Importance of the Cover Letter
It's not unusual for job seekers to treat the cover letter as an afterthought. They've put so much time and thought into their resume that they may view the cover letter as nothing more than a required but unimportant attachment. In actuality, this introductory document can be instrumental in helping your resume leap to the top of the pile.
According to a survey from our company, 86 percent of executives polled said cover letters are valuable when evaluating job candidates. And even though the job application process has mostly moved online, a cover letter is still needed. Eighty percent of managers surveyed said it is common to receive electronic resumes accompanied by cover letters, which are typically pasted into the body of an e-mail message.
Cover Letter Fundamentals
Because the cover letter is usually the first thing a hiring manager sees, it serves as the primary enticement for him or her to read your resume. For this reason, it's wise to spend as much time perfecting your cover letter as you would your resume. Consider the following pointers to ensure yours has maximum impact:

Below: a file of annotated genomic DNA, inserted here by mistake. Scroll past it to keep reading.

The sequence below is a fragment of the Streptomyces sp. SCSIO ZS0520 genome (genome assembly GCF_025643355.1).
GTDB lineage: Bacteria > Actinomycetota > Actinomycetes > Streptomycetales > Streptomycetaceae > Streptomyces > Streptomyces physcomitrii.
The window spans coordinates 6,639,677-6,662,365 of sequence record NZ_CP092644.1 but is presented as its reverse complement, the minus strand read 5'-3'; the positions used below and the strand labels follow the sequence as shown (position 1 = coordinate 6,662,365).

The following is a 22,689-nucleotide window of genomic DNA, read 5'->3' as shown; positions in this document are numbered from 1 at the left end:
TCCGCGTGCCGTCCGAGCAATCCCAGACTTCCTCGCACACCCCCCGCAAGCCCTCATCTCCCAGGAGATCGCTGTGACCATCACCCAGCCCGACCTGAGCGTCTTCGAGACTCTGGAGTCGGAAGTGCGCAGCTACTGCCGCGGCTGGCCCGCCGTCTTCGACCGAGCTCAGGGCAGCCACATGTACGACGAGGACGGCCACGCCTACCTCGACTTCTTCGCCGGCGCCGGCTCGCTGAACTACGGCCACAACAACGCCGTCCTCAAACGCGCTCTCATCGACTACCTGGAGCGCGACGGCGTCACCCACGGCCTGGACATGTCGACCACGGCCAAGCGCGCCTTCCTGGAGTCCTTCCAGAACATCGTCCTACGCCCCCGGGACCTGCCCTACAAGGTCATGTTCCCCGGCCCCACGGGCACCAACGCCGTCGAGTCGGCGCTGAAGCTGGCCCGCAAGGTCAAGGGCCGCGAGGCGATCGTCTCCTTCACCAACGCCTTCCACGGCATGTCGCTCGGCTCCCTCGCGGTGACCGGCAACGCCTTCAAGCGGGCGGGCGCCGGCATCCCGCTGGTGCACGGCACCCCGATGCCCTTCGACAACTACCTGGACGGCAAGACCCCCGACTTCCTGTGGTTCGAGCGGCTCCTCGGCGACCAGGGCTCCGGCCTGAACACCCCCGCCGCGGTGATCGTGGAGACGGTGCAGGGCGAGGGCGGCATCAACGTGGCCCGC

Make it specific to the job. If your cover letter reads like it could accompany an application for any job, you are unlikely to get an interview. Hiring managers are looking to understand why you would be right for their position and company, so demonstrate how your strengths and accomplishments match the job requirements.
Also address your letter to the specific hiring manager, rather than using a generic introduction. If you don't know the person's name, call the company to find out.
In addition, research the firm by reading industry publications, searching online and talking to members of your professional network. You can then demonstrate your knowledge of the firm as you explain how your skills and background are a fit.
Avoid rehashing your resume in the cover letter. Look at your letter and resume as separate but related documents. They should complement one another without being overly repetitive. Although you will undoubtedly need to mention past positions, employers or experiences in your introductory note, use slightly different wording and a more conversational style than you would typically use in a resume.
Key in on key words. If the position for which you're applying calls for a professional who is "highly organized" and has "exceptional communication skills" and you possess these skills, use some of the same language in your cover letter.
Keep it brief. Your letter doesn't have to be lengthy to be compelling. A good rule of thumb is two to three paragraphs for e-mail and three to five paragraphs in print.
Proofread. Carefully review your cover letter for flow and proper grammar. Ask others to proofread and critique it as well.